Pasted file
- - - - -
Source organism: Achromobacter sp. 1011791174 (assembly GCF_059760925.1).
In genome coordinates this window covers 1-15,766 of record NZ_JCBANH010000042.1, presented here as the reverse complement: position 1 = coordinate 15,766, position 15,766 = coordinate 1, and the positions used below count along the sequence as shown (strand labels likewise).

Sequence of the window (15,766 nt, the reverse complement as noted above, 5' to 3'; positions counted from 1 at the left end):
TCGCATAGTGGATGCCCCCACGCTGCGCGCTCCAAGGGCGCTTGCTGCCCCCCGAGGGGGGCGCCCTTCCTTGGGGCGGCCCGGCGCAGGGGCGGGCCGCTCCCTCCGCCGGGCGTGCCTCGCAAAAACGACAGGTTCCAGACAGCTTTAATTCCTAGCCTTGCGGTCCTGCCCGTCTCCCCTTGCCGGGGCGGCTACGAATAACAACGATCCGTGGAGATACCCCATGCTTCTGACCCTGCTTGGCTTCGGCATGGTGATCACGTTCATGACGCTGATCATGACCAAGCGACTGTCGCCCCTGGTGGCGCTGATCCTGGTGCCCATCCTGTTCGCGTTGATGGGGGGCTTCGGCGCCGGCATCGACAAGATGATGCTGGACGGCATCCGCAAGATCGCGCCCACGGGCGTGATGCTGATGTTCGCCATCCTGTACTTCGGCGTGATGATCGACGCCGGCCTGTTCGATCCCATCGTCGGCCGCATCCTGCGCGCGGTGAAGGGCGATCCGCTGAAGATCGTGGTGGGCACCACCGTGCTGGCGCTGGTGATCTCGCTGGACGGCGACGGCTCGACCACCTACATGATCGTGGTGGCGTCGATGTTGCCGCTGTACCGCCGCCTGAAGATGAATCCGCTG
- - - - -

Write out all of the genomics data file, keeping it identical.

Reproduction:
Source organism: Achromobacter sp. 1011791174 (assembly GCF_059760925.1).
In genome coordinates this window covers 1-15,766 of record NZ_JCBANH010000042.1, presented here as the reverse complement: position 1 = coordinate 15,766, position 15,766 = coordinate 1, and the positions used below count along the sequence as shown (strand labels likewise).

Sequence of the window (15,766 nt, the reverse complement as noted above, 5' to 3'; positions counted from 1 at the left end):
TCGCATAGTGGATGCCCCCACGCTGCGCGCTCCAAGGGCGCTTGCTGCCCCCCGAGGGGGGCGCCCTTCCTTGGGGCGGCCCGGCGCAGGGGCGGGCCGCTCCCTCCGCCGGGCGTGCCTCGCAAAAACGACAGGTTCCAGACAGCTTTAATTCCTAGCCTTGCGGTCCTGCCCGTCTCCCCTTGCCGGGGCGGCTACGAATAACAACGATCCGTGGAGATACCCCATGCTTCTGACCCTGCTTGGCTTCGGCATGGTGATCACGTTCATGACGCTGATCATGACCAAGCGACTGTCGCCCCTGGTGGCGCTGATCCTGGTGCCCATCCTGTTCGCGTTGATGGGGGGCTTCGGCGCCGGCATCGACAAGATGATGCTGGACGGCATCCGCAAGATCGCGCCCACGGGCGTGATGCTGATGTTCGCCATCCTGTACTTCGGCGTGATGATCGACGCCGGCCTGTTCGATCCCATCGTCGGCCGCATCCTGCGCGCGGTGAAGGGCGATCCGCTGAAGATCGTGGTGGGCACCACCGTGCTGGCGCTGGTGATCTCGCTGGACGGCGACGGCTCGACCACCTACATGATCGTGGTGGCGTCGATGTTGCCGCTGTACCGCCGCCTGAAGATGAATCCGCTG